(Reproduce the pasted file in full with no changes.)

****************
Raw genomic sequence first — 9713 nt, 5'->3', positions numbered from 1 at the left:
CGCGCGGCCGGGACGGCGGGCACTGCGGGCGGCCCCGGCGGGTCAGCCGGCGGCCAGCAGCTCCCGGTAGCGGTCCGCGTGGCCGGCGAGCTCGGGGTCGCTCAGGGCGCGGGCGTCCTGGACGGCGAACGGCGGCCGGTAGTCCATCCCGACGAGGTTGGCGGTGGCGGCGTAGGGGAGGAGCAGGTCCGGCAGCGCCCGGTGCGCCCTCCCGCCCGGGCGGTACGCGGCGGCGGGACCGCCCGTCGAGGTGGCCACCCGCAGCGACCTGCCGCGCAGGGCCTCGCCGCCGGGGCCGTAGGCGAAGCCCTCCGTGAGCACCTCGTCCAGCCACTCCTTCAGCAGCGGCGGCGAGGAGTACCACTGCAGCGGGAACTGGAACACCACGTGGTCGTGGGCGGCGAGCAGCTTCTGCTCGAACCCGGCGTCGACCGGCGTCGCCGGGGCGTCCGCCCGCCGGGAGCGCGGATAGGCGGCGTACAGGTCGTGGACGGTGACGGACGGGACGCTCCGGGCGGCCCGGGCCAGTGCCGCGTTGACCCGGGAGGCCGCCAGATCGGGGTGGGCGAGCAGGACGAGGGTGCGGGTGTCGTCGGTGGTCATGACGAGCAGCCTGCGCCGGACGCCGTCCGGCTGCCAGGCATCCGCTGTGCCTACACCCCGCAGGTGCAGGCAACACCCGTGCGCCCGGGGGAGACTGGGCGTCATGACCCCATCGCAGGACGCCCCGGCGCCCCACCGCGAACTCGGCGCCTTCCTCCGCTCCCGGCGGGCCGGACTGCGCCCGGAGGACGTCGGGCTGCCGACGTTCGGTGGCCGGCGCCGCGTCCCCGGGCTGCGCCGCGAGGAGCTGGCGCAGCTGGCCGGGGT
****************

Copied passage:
Raw genomic sequence first — 9713 nt, 5'->3', positions numbered from 1 at the left:
CGCGCGGCCGGGACGGCGGGCACTGCGGGCGGCCCCGGCGGGTCAGCCGGCGGCCAGCAGCTCCCGGTAGCGGTCCGCGTGGCCGGCGAGCTCGGGGTCGCTCAGGGCGCGGGCGTCCTGGACGGCGAACGGCGGCCGGTAGTCCATCCCGACGAGGTTGGCGGTGGCGGCGTAGGGGAGGAGCAGGTCCGGCAGCGCCCGGTGCGCCCTCCCGCCCGGGCGGTACGCGGCGGCGGGACCGCCCGTCGAGGTGGCCACCCGCAGCGACCTGCCGCGCAGGGCCTCGCCGCCGGGGCCGTAGGCGAAGCCCTCCGTGAGCACCTCGTCCAGCCACTCCTTCAGCAGCGGCGGCGAGGAGTACCACTGCAGCGGGAACTGGAACACCACGTGGTCGTGGGCGGCGAGCAGCTTCTGCTCGAACCCGGCGTCGACCGGCGTCGCCGGGGCGTCCGCCCGCCGGGAGCGCGGATAGGCGGCGTACAGGTCGTGGACGGTGACGGACGGGACGCTCCGGGCGGCCCGGGCCAGTGCCGCGTTGACCCGGGAGGCCGCCAGATCGGGGTGGGCGAGCAGGACGAGGGTGCGGGTGTCGTCGGTGGTCATGACGAGCAGCCTGCGCCGGACGCCGTCCGGCTGCCAGGCATCCGCTGTGCCTACACCCCGCAGGTGCAGGCAACACCCGTGCGCCCGGGGGAGACTGGGCGTCATGACCCCATCGCAGGACGCCCCGGCGCCCCACCGCGAACTCGGCGCCTTCCTCCGCTCCCGGCGGGCCGGACTGCGCCCGGAGGACGTCGGGCTGCCGACGTTCGGTGGCCGGCGCCGCGTCCCCGGGCTGCGCCGCGAGGAGCTGGCGCAGCTGGCCGGGGT